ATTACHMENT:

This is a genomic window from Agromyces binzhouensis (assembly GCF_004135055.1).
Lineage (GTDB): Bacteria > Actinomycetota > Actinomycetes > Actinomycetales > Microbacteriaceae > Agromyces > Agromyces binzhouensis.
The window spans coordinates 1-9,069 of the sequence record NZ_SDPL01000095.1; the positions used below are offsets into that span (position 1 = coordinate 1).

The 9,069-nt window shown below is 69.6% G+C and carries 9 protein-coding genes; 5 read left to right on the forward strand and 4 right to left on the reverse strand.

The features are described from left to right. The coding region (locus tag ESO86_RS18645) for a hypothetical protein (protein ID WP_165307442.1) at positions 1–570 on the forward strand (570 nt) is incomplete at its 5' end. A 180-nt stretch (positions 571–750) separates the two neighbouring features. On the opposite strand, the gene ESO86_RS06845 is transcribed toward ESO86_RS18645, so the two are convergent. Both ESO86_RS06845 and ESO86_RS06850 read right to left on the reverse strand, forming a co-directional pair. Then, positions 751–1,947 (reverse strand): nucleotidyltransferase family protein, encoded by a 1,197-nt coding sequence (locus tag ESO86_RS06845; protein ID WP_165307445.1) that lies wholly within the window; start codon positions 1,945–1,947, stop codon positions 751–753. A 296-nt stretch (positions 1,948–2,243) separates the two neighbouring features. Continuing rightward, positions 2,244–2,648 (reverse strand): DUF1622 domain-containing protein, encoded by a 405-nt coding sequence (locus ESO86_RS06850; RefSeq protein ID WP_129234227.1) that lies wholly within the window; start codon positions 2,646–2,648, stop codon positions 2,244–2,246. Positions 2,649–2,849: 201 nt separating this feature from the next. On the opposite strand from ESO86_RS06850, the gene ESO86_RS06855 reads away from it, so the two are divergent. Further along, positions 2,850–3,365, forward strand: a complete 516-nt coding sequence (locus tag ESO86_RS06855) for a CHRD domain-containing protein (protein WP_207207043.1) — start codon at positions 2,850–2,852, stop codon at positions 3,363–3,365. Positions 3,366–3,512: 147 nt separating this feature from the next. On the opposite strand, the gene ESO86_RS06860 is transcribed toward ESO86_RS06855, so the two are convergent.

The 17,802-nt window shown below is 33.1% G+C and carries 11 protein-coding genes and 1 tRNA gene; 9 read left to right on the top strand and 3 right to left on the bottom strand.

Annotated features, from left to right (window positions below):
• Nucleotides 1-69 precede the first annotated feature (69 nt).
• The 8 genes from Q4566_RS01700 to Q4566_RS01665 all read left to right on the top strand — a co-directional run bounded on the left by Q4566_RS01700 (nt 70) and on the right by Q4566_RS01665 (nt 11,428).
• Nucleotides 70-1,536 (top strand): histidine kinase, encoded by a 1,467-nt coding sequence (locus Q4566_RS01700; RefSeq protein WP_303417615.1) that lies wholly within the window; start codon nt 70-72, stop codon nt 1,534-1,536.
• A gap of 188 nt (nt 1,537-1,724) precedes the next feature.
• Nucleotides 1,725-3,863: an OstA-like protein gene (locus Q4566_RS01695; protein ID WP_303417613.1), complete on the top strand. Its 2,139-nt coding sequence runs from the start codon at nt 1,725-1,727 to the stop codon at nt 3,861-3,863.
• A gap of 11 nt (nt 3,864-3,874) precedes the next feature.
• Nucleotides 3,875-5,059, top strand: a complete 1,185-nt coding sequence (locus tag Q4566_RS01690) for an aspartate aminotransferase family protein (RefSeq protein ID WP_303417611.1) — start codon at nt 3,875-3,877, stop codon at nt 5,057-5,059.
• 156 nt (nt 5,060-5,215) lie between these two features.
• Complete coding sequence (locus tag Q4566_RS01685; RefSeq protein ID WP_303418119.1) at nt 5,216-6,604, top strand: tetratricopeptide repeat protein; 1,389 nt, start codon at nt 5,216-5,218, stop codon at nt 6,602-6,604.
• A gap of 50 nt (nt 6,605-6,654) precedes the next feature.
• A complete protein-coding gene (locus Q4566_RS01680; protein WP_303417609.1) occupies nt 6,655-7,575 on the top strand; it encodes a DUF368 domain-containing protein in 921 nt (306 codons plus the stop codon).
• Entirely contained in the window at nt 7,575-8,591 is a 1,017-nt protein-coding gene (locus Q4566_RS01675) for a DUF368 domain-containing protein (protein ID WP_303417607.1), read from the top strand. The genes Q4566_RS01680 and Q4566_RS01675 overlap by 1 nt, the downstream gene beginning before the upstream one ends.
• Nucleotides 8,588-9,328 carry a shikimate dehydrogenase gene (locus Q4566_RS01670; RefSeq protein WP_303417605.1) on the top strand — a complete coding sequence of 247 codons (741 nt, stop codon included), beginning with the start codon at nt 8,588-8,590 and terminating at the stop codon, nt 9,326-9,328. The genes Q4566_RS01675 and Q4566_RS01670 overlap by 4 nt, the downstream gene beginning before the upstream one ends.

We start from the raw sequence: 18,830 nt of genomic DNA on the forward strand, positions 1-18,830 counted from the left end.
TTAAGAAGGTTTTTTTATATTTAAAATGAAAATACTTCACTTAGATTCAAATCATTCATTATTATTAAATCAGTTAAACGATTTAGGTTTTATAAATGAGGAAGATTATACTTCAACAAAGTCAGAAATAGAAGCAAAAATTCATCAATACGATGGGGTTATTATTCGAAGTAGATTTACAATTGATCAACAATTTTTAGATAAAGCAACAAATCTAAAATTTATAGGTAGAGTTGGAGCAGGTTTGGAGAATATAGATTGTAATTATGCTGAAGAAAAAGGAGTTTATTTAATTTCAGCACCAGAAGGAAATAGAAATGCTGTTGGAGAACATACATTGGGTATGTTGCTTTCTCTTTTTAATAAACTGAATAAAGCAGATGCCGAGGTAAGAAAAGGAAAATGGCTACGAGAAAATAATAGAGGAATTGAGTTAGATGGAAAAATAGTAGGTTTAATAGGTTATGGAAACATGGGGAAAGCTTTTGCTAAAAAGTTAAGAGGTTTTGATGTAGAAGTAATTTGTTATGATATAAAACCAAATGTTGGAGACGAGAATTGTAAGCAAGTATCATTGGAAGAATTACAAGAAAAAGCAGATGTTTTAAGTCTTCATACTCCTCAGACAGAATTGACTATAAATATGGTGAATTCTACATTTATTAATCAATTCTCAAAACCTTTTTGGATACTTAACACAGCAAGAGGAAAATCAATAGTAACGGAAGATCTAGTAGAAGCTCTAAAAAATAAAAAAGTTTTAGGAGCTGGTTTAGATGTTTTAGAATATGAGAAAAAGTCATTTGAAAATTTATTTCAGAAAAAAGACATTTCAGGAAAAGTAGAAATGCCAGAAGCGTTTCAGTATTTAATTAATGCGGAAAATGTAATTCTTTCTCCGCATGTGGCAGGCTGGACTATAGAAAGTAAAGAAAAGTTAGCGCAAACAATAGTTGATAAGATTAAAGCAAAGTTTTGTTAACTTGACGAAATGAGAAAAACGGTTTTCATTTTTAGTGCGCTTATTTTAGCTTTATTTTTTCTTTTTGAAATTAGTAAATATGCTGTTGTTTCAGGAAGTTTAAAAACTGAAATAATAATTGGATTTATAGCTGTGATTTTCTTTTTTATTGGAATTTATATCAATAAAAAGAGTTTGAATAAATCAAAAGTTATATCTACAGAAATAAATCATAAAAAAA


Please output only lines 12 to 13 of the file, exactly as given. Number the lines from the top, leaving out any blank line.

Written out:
• Nucleotides 1,725-3,863: an OstA-like protein gene (locus Q4566_RS01695; protein ID WP_303417613.1), complete on the top strand. Its 2,139-nt coding sequence runs from the start codon at nt 1,725-1,727 to the stop codon at nt 3,861-3,863.
• A gap of 11 nt (nt 3,864-3,874) precedes the next feature.